encforceability of Open Source Licences (Re: (OT) - NOT A Major Blow to Copyleft Theory)

Alexander Terekhov alexander.terekhov at gmail.com
Mon Feb 11 20:01:05 UTC 2008

On Feb 11, 2008 6:53 PM, Rick Moen <rick at linuxmafia.com> wrote:
> Quoting David A. Temeles, Jr. (dtemeles at nvalaw.com):
> > License-discuss may not be the appropriate forum for the discussion
> > Alexander is raising, but this topic is of significant interest and import
> > to the open source community and should be discussed vigorously by the
> > members of the open source community.  I would think that the members of
> > this list would have more intellectual curiosity in the enforceability of
> > open source licenses than demonstrated over the past few days in the
> > responses to Alexander's posts.
> The standard rejoinder is that, if a licence were, in some
> Terenkov/Wallace fever-dream scenario, ruled to have no force,
> recipients would end up with only the rights statutorily granted to a
> lawful recipient of any copyright-encumbered work, which is dramatically
> _fewer_ than any open-source licence conveys, and omits the rights of
> redistribution, creation of derivative works, etc.  (Plaintiff would
> thus have succeeded primarily in shooting himself/herself and other
> recipients in the foot.)  Recipients would then need to seek from the
> copyright owners some revised licence attached to a reissue of the work.
> In short, the standard rejoinder is "If so, so what?"  (Sort of the
> rhetorical equivalent of filing a demurrer in court.  ;->  )

Quoting Dan Wallace:

The GPL is an egregious and pernicious misuse of copyright that rises to
the level of an antitrust violation. The GPL requires control of all
licensees' software patent rights as well as source code copyrights:

"Finally, any free program is threatened constantly by software patents.
We wish to avoid the danger that redistributors of a free program will
individually obtain patent licenses, in effect making the program
proprietary. To prevent this, we have made it clear that any patent must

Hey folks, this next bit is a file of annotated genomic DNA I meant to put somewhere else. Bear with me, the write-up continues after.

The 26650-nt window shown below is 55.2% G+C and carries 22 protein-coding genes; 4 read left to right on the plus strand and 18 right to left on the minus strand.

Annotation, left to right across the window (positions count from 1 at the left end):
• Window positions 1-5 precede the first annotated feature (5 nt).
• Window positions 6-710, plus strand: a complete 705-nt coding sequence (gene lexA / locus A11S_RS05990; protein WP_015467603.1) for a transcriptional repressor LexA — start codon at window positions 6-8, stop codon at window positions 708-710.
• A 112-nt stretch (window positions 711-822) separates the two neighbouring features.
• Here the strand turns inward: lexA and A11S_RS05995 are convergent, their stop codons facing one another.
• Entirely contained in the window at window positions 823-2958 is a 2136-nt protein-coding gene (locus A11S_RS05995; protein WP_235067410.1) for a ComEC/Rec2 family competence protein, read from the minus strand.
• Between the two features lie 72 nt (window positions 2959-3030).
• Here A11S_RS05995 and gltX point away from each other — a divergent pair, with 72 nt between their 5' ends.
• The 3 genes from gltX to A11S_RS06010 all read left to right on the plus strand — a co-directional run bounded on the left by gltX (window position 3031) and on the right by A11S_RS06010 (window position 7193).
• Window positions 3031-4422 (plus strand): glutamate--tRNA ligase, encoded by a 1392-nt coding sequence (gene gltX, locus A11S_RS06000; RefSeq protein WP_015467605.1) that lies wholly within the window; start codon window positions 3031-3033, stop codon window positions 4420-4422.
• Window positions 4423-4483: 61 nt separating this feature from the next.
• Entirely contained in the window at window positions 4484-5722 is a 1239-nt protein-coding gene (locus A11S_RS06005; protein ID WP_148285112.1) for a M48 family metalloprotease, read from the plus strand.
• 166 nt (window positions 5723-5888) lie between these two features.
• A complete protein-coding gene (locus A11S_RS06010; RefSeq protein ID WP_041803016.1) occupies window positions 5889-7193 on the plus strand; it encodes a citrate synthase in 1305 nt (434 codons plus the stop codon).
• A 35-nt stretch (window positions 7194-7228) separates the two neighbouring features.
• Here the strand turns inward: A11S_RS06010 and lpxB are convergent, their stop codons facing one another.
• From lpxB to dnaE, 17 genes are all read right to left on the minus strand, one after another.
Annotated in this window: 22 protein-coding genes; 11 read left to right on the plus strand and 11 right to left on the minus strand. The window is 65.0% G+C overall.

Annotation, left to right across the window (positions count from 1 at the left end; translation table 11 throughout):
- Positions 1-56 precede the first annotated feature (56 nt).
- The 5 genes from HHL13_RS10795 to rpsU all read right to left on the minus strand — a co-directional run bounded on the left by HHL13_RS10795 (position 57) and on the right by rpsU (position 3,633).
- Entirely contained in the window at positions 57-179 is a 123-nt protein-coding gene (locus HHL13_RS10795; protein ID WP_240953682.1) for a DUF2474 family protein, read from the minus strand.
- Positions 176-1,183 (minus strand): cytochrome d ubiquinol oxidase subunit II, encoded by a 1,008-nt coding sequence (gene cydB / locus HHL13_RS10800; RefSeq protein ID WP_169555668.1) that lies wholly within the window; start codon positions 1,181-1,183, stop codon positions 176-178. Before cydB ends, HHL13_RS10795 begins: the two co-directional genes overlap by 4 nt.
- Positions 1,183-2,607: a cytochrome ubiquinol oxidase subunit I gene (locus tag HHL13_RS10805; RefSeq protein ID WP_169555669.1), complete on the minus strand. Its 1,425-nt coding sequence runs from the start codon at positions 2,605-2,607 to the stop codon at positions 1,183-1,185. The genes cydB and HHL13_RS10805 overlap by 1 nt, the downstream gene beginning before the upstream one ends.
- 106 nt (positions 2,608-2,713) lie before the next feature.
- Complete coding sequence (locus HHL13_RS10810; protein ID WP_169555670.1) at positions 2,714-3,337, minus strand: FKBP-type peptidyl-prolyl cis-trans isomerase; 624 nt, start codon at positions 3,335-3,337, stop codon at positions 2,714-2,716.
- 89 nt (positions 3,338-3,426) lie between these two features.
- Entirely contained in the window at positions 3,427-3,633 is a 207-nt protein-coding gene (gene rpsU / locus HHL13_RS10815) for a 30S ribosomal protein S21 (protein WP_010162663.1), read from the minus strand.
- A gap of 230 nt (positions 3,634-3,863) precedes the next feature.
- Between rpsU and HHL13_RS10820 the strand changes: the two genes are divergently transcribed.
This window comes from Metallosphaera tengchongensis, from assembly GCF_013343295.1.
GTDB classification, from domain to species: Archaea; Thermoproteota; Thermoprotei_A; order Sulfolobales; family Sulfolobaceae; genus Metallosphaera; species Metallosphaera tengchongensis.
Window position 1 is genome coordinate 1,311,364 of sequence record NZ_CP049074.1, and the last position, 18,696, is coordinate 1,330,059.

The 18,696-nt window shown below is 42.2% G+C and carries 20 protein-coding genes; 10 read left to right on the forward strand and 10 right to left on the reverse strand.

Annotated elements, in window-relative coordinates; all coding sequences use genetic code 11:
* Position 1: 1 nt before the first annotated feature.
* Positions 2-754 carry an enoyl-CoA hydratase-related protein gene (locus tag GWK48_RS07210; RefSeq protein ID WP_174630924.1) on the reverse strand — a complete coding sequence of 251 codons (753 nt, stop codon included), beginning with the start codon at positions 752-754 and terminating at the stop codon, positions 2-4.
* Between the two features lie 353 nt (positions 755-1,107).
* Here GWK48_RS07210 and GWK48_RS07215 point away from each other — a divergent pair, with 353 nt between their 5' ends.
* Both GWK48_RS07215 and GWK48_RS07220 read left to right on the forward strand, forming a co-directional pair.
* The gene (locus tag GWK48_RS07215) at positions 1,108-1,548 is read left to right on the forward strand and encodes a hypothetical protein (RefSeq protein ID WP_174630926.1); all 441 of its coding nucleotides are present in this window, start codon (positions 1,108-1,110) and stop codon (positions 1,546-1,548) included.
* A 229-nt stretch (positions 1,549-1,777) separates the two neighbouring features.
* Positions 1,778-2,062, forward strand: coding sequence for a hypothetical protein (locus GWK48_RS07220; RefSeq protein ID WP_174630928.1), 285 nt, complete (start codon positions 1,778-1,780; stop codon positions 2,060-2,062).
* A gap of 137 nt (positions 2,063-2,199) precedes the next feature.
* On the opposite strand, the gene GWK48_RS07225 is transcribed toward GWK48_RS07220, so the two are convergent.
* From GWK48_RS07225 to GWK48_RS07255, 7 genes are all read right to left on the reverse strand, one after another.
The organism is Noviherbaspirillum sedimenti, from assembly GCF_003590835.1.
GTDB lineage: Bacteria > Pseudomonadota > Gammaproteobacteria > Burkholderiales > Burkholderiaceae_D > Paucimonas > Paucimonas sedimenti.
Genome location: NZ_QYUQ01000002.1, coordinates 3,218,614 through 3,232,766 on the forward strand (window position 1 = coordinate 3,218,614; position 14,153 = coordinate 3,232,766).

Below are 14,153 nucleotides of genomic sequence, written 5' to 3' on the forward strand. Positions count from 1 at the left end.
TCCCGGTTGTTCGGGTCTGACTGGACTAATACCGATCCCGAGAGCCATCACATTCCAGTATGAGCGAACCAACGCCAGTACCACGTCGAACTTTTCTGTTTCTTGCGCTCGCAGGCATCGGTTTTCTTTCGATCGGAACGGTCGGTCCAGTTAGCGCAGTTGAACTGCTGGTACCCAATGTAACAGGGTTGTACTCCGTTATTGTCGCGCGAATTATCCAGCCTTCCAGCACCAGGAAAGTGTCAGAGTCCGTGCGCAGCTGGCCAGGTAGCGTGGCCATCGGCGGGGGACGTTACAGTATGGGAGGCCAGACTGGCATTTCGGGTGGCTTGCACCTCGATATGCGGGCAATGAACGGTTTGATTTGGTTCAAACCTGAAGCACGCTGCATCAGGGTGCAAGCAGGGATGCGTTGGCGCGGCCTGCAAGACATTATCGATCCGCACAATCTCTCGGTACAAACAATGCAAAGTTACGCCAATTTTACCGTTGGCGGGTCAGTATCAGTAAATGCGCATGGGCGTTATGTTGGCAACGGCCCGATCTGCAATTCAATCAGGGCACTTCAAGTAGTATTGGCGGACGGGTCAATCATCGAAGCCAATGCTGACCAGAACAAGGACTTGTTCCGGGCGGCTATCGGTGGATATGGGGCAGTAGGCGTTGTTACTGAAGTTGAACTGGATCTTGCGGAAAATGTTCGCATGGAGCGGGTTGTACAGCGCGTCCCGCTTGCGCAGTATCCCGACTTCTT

be licensed for everyone's free use or not licensed at all."; GPL
Preamble; [emphasis added ] (see also the GPL sec. 7 ).

The preceding quotation clearly expresses the anti-competitive nature of
the GPL contract. Judge Richard Posner of the Seventh Circuit has
recognized the potential for copyright misuse to rise to the level of an
antitrust violation:

"The doctrine of misuse "prevents copyright holders from leveraging
their limited monopoly to allow them control of areas outside the
monopoly." A&M Records, Inc. v.Napster, Inc., 239 F.3d 1004, 1026-27
(9th Cir. 2001); see Alcatel USA, Inc. v. DGI Technologies, Inc., 166
F.3d 772, 792-95 (5th Cir. 1999); Practice Management Information Corp.
v. American Medical Ass'n, 121 F.3d 516, 520-21 (1997), amended, 133
F.3d 1140 (9th Cir. 1998); DSC Communications Corp. v. DGI Technologies,
Inc., 81 F.3d 597, 601-02 (5th Cir.1996); Lasercomb America, Inc. v.
Reynolds, 911 F.2d 970, 976-79 (4th Cir. 1990)."; ASSESSMENT
TECHNOLOGIES OF WI, LLC v. WIREDATA, INC., 350 F.3d 640 (7th. Cir.
2003). "

If copyleft constitutes copyright misuse (note that it doesn't even
have to raise to the level of an antitrust violation), then abuser's
copyrights in the copylefted works are unenforceable until the misuse
is purged (i.e. pretty much forever in the case of the copylefted
works which are flying all over the net -- it is pretty hard to
withdraw and purge publicly available copylefted stuff). As a result,
anyone could infringe the copyrights in the copylefted works with
impunity. Vivat Freedom.

"While the exact dimensions of the copyright misuse defense will be
known only after considerably more cases are decided, its consequences
should be considered by anyone who is trying to use his or her
copyright to go beyond the protection of the copyright laws. The
penalty for copyright misuse – unenforceability of the copyright in
court until the misuse has been purged and its effects no longer exist
– is tantamount to losing the copyright."



"Notwithstanding Jacobsen's confused discussion of unilateral
contracts, bilateral contracts, implied licenses, "licenses to the
world" and "bare" licenses in his Appellant's Brief, the issue at hand
is fairly simple."

 -- Brief of Appellees (CAFC 2008-1001).

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